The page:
New Regulations in 2019 means you should update your Injury and Illness Prevention Plan ( IIPP or I2P2 ). In this Video ( with Transcript for reading ), Dr Ben Laverty III explains why you should update your IIPP, and what are some of the regulations that have changed recently, as well as requirements for your IIPP and your Emergency Action Plan ( EAP ).
IIPP, Injury & Illness Prevention Plan.That's in California, every other state, a federal state, it's called an I2P2. They didn't want to copy California, but it's still an Injury and Illness Prevention Program. Those must be reviewed at least once a year or when there are any regulatory changes. This year we have Violence in the Workplace that's a change, and back a little bit we have Prop 65 that's a change, we have lactating women that are a change. We have got a lot of changes that are hitting us January 1st, 2019. Review your IIPP again for it's adequacy, early, like today for proper compliance.
Additionally, EAP, an Emergency Action Plan. Some people are saying to me, "Oh I've got an Emergency Action Plan, I've got a map and it shows everyone how to get out of the building". That's part of an Emergency Action Plan. You've got to do Fire, Flood, Earthquake, Medical Emergency, Violence in the Workplace which includes someone coming in as an Active Shooter, and also, Bomb Threats. So that should be looked at if you have any changes in your layout, so people know where to go, their mustering or gathering point, additionally cover those points I just mentioned.
IIPP's have to be available in the workplace. They have accepted those by the foreman, and sometimes they will accept them by having them available by the shop. With all the digital stuff going on, some have actually made that available to their employees on their smart phones, anytime they want.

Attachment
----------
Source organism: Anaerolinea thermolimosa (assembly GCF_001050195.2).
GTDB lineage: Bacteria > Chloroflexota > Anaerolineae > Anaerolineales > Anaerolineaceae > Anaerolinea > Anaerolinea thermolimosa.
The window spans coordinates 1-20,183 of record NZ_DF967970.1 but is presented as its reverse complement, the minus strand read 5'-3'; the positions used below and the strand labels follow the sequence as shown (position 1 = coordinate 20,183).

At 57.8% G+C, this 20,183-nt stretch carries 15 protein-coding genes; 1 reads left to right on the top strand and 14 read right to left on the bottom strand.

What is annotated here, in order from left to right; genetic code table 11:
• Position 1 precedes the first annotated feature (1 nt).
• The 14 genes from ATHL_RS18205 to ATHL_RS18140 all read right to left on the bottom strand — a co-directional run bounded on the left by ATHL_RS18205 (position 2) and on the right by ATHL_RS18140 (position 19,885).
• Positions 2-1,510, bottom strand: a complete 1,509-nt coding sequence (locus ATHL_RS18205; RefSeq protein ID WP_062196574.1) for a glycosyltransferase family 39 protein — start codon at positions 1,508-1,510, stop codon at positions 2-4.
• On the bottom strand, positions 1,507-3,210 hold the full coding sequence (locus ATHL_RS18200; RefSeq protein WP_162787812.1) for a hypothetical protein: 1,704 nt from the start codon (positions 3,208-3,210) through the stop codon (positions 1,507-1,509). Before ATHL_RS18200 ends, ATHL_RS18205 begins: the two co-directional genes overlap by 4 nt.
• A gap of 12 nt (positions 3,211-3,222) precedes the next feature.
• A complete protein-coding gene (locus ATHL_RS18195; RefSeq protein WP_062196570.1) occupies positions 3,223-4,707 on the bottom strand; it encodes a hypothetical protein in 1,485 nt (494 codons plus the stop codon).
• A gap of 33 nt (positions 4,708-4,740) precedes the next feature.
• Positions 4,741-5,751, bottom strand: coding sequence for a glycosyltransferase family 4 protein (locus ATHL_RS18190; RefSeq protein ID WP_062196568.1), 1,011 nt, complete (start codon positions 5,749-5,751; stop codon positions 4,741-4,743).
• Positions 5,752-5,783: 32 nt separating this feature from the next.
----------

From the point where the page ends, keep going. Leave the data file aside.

Under Heat Illness Program, it has to be in the field the people are working at, and they'll give you four minutes to go get it.
The Emergency Action Plan, if it's available in the workplace, you're good to go, if it's with the foreman. And certainly there will be different emergency actions required for field personnel, as would be a person in an office or an urban setting in a 20 story building, certainly different. An EAP must cover every work location out there. However if you're in the field, it will say "in the field you will do this".
- Don't leave until you check with a foreman.
- If there is an earthquake stay away from high power lines.
- If there is a flood go to high ground.
- If there is a chemical release, unauthorized chemical release, go to high ground, and up wind, if possible.
If you are in an urban situation, where you're in the middle of a business facility, it will be different obviously. It will be, out this door, turn left, go to the outside door, go to the southeast corner, or whatever it is, depending on wind, and you will calculate that and make that decision beforehand so you can make sure who is in the building, because emergency responders will respond differently if they know the building is clear of all people.